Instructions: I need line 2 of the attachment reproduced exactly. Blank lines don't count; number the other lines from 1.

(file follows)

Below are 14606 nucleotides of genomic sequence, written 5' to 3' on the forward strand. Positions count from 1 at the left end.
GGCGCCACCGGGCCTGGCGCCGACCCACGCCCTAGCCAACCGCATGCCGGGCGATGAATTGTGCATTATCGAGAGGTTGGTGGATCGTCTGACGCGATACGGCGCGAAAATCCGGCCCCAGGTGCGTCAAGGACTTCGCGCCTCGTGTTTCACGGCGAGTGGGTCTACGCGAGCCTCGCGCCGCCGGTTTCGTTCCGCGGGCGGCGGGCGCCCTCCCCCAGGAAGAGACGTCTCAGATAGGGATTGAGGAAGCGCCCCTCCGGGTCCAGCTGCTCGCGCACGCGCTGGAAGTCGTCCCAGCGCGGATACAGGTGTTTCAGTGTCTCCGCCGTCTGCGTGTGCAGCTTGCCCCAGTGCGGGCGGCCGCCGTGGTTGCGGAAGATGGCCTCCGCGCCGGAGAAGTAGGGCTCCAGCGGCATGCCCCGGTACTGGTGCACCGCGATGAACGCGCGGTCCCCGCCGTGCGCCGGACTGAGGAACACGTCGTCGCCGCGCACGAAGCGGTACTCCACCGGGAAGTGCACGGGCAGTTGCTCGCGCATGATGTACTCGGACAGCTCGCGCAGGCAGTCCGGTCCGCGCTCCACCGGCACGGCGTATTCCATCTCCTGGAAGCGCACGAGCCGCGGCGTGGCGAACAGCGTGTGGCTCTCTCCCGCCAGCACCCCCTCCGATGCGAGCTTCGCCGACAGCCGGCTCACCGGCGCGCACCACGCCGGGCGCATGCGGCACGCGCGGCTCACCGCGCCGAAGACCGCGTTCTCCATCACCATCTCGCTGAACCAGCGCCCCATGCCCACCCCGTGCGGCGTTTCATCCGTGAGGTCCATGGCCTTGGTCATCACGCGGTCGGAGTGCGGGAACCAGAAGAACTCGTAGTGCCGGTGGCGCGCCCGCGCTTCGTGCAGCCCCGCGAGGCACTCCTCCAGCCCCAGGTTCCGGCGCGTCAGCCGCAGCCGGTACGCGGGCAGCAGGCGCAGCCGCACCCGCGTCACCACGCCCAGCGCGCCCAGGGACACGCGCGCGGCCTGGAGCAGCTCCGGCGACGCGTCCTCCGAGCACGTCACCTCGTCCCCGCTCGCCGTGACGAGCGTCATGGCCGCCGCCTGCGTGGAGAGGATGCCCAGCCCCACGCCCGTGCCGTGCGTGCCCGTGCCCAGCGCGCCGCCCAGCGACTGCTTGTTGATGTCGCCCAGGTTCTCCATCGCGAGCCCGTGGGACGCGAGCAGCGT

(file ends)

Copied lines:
GGCGCCACCGGGCCTGGCGCCGACCCACGCCCTAGCCAACCGCATGCCGGGCGATGAATTGTGCATTATCGAGAGGTTGGTGGATCGTCTGACGCGATACGGCGCGAAAATCCGGCCCCAGGTGCGTCAAGGACTTCGCGCCTCGTGTTTCACGGCGAGTGGGTCTACGCGAGCCTCGCGCCGCCGGTTTCGTTCCGCGGGCGGCGGGCGCCCTCCCCCAGGAAGAGACGTCTCAGATAGGGATTGAGGAAGCGCCCCTCCGGGTCCAGCTGCTCGCGCACGCGCTGGAAGTCGTCCCAGCGCGGATACAGGTGTTTCAGTGTCTCCGCCGTCTGCGTGTGCAGCTTGCCCCAGTGCGGGCGGCCGCCGTGGTTGCGGAAGATGGCCTCCGCGCCGGAGAAGTAGGGCTCCAGCGGCATGCCCCGGTACTGGTGCACCGCGATGAACGCGCGGTCCCCGCCGTGCGCCGGACTGAGGAACACGTCGTCGCCGCGCACGAAGCGGTACTCCACCGGGAAGTGCACGGGCAGTTGCTCGCGCATGATGTACTCGGACAGCTCGCGCAGGCAGTCCGGTCCGCGCTCCACCGGCACGGCGTATTCCATCTCCTGGAAGCGCACGAGCCGCGGCGTGGCGAACAGCGTGTGGCTCTCTCCCGCCAGCACCCCCTCCGATGCGAGCTTCGCCGACAGCCGGCTCACCGGCGCGCACCACGCCGGGCGCATGCGGCACGCGCGGCTCACCGCGCCGAAGACCGCGTTCTCCATCACCATCTCGCTGAACCAGCGCCCCATGCCCACCCCGTGCGGCGTTTCATCCGTGAGGTCCATGGCCTTGGTCATCACGCGGTCGGAGTGCGGGAACCAGAAGAACTCGTAGTGCCGGTGGCGCGCCCGCGCTTCGTGCAGCCCCGCGAGGCACTCCTCCAGCCCCAGGTTCCGGCGCGTCAGCCGCAGCCGGTACGCGGGCAGCAGGCGCAGCCGCACCCGCGTCACCACGCCCAGCGCGCCCAGGGACACGCGCGCGGCCTGGAGCAGCTCCGGCGACGCGTCCTCCGAGCACGTCACCTCGTCCCCGCTCGCCGTGACGAGCGTCATGGCCGCCGCCTGCGTGGAGAGGATGCCCAGCCCCACGCCCGTGCCGTGCGTGCCCGTGCCCAGCGCGCCGCCCAGCGACTGCTTGTTGATGTCGCCCAGGTTCTCCATCGCGAGCCCGTGGGACGCGAGCAGCGT